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10.12.2017 / 07:18

Release of Minutes From the Federal Reserve Meeting

The U.S. dollar was weaker versus major rivals on Wednesday after the release of minutes from the latest Federal Reserve meeting showed consensus gelling around one more rate increase this year but tempered by concerns about sluggish inflation. The Federal Open Market Committee’s meeting notes showed that the low inflation environment continues to weigh on central bank officials’ minds. Some added that patience was warranted in raising rates to keep an eye on inflation numbers, while others contended that delaying hikes could lead to asset bubbles.

The persistence of low inflation had more Federal Reserve officials wondering whether an interest rate was needed in December, according to minutes of the Federal Reserve’s last policy meeting released Wednesday. Several Fed officials said that they now believed it would be longer than they had previously thought to get inflation back to the central bank’s 2% target. As a result, many noted that “some patience” was warranted in hiking interest rates in order to assess trends in inflation, the minutes said. Whether or not to raise interest rates again this year, given the slowdown in inflation, has been a hotly debated by Fed officials since the Sept. 20 meeting.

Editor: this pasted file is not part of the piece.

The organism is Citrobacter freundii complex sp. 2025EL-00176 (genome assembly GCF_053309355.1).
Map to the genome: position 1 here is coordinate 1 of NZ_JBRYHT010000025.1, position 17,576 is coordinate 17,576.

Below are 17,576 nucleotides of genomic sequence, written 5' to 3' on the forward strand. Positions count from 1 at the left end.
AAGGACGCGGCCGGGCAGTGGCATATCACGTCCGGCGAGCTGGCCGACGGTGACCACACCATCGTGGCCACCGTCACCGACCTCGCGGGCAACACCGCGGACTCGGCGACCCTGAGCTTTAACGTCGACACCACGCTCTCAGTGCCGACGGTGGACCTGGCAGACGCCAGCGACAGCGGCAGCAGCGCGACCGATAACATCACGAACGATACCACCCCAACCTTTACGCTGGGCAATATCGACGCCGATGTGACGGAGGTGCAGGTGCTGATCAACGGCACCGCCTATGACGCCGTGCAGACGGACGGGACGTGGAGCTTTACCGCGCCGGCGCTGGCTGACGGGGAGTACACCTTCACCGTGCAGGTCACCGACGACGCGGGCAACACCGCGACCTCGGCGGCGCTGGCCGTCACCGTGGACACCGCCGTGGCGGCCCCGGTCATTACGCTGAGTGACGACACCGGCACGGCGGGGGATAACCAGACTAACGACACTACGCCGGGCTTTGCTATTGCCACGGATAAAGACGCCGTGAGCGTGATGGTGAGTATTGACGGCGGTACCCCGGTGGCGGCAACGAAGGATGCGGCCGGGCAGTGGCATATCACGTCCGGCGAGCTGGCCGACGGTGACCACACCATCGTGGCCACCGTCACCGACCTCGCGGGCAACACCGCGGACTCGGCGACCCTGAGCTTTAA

Earlier in the session, U.S. job openings for August read 6.08 million, down from 6.2 million in the previous month. The ICE U.S. dollar index was 0.4% lower at 92.939, putting it on to decline for four straight sessions. The euro rose to $1.1869 from $1.1808 on Tuesday, hanging on to gains logged in Tuesday’s session after fears of a Catalonia secession declaration eased. This marks the euro’s highest level since Sept. 22. The pound was up to $1.3232 from $1.3204 on Tuesday as traders continued to assessed the lack of progress in Brexit talks ahead of a key summit of European leaders next week. In Japan, the yen advanced, with the dollar buying ¥112.38, compared with ¥112.45 on Tuesday.